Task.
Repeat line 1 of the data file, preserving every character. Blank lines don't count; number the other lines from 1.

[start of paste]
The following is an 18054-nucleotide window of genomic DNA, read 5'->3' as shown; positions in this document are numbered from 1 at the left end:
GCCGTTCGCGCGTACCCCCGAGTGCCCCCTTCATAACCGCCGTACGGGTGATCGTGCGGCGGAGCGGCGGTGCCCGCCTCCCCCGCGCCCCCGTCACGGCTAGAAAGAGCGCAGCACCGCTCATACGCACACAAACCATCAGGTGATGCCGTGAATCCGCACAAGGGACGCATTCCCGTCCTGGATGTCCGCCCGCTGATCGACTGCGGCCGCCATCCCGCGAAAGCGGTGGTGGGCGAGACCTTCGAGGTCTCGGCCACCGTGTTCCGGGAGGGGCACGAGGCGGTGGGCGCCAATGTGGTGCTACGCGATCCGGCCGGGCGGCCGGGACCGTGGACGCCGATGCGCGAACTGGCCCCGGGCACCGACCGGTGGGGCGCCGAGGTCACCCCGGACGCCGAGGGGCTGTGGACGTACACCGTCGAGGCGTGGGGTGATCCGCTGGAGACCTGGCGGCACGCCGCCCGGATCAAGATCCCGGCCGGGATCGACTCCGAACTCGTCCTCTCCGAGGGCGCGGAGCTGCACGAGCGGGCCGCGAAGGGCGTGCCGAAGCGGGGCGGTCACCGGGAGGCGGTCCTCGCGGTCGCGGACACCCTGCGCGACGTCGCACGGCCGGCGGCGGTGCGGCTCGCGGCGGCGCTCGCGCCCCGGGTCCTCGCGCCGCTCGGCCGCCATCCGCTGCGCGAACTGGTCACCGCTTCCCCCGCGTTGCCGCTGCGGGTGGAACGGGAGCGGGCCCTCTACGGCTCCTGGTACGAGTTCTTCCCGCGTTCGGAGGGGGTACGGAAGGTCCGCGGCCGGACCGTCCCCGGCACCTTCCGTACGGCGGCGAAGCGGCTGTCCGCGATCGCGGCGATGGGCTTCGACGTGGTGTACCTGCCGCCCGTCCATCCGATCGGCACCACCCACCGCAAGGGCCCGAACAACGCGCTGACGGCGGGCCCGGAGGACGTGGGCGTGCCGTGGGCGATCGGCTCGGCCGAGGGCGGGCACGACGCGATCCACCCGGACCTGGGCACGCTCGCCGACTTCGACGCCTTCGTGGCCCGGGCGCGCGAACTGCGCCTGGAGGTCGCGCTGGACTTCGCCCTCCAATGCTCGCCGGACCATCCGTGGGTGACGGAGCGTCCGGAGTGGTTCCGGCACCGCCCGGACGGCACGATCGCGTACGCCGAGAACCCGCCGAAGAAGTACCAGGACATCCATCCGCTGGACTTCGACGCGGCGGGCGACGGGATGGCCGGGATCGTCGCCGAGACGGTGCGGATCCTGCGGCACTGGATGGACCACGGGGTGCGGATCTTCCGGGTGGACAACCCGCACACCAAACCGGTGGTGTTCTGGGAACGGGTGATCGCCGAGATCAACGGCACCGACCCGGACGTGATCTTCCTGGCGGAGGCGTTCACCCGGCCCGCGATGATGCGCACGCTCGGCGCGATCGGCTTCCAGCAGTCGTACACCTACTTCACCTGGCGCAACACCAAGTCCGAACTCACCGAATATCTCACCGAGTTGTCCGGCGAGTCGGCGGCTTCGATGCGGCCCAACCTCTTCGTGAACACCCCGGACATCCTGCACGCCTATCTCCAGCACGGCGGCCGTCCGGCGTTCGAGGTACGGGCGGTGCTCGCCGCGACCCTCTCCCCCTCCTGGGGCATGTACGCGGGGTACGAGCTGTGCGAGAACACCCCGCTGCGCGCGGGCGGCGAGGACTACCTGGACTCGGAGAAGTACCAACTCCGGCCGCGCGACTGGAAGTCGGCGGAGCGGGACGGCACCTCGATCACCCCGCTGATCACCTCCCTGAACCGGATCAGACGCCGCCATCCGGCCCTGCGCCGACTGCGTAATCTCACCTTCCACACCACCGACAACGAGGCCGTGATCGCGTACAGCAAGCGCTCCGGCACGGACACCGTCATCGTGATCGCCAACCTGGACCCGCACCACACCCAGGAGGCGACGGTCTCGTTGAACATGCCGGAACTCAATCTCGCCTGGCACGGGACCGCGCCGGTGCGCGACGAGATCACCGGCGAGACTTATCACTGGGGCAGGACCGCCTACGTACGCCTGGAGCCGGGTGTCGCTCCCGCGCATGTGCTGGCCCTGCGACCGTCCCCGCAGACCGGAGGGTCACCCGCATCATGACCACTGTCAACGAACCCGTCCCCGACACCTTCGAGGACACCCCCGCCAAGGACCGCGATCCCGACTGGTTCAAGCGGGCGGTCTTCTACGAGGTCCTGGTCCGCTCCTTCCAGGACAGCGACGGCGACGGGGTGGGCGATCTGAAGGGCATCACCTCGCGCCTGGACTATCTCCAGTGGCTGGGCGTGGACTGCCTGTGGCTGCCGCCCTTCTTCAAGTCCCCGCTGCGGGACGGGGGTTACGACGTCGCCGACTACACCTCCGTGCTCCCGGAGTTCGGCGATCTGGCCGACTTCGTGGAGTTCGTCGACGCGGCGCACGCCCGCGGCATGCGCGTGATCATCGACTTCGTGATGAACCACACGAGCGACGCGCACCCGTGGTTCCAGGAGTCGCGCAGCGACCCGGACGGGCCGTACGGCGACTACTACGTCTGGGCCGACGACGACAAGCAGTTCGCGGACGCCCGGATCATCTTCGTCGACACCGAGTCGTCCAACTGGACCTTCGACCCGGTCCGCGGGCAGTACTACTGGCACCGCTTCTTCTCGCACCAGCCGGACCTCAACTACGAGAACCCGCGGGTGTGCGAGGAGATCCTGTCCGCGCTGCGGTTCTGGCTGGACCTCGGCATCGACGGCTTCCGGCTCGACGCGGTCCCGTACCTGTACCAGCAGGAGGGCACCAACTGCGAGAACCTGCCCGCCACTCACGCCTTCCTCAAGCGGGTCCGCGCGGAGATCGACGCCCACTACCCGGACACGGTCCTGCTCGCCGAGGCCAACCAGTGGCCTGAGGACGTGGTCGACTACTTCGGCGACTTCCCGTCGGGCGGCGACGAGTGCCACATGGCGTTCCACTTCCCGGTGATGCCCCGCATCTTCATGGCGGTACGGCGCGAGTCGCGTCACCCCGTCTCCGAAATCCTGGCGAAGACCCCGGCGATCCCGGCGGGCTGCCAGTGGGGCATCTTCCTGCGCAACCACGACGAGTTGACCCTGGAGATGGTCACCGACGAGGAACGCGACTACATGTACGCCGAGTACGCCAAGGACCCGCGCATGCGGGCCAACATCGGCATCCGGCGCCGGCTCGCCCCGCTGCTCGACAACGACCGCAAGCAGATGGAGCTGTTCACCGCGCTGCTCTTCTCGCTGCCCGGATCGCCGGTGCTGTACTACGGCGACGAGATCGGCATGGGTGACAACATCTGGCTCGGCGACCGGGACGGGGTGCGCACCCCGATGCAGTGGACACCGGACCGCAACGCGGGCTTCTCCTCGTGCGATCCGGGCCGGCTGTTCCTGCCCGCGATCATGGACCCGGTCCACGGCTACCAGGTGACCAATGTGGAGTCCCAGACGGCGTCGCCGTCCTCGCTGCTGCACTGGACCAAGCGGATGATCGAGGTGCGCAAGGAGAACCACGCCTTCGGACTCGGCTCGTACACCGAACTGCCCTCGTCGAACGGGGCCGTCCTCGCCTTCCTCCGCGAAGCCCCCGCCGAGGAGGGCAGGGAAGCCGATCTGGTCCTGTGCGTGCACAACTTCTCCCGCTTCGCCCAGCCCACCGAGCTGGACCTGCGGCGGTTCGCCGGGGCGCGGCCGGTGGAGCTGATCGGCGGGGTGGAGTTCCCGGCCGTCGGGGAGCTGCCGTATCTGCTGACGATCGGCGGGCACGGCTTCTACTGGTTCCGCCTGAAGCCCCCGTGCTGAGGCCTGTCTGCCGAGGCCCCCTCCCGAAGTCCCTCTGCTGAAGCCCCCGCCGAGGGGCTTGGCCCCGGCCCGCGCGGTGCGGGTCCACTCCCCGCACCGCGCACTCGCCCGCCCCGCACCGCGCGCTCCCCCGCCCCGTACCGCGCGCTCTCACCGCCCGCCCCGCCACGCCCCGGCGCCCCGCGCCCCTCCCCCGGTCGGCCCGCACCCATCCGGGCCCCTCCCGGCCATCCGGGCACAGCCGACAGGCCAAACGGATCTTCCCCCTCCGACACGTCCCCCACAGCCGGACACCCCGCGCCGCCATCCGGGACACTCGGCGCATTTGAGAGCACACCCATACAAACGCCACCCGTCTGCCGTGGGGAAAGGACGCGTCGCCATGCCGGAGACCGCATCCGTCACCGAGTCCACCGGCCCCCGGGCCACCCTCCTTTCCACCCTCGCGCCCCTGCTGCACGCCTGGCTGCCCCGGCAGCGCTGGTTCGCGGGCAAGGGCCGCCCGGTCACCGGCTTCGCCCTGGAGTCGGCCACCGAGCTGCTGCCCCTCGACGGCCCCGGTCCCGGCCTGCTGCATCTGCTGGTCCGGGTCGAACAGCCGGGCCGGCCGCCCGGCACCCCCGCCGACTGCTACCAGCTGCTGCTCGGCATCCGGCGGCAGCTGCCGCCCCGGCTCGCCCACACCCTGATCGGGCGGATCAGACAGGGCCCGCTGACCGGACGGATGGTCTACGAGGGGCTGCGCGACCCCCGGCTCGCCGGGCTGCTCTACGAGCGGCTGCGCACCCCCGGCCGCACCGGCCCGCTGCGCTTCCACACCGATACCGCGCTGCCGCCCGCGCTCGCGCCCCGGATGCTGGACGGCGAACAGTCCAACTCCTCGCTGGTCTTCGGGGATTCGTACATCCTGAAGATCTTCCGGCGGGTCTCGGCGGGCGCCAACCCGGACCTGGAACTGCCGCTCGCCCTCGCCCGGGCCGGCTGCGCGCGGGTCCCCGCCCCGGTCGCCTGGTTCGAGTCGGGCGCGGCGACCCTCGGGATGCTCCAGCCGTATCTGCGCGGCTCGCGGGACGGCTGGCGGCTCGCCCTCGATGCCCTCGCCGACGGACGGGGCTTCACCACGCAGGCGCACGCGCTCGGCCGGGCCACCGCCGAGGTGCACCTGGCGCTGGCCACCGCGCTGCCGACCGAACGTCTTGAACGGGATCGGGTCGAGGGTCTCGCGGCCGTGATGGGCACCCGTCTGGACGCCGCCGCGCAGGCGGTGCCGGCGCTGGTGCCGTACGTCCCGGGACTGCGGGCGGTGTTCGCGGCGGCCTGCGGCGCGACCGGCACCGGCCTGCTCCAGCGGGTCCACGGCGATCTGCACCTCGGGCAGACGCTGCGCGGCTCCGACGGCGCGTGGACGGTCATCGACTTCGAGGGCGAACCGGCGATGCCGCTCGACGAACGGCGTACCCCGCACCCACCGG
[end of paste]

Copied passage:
The following is an 18054-nucleotide window of genomic DNA, read 5'->3' as shown; positions in this document are numbered from 1 at the left end: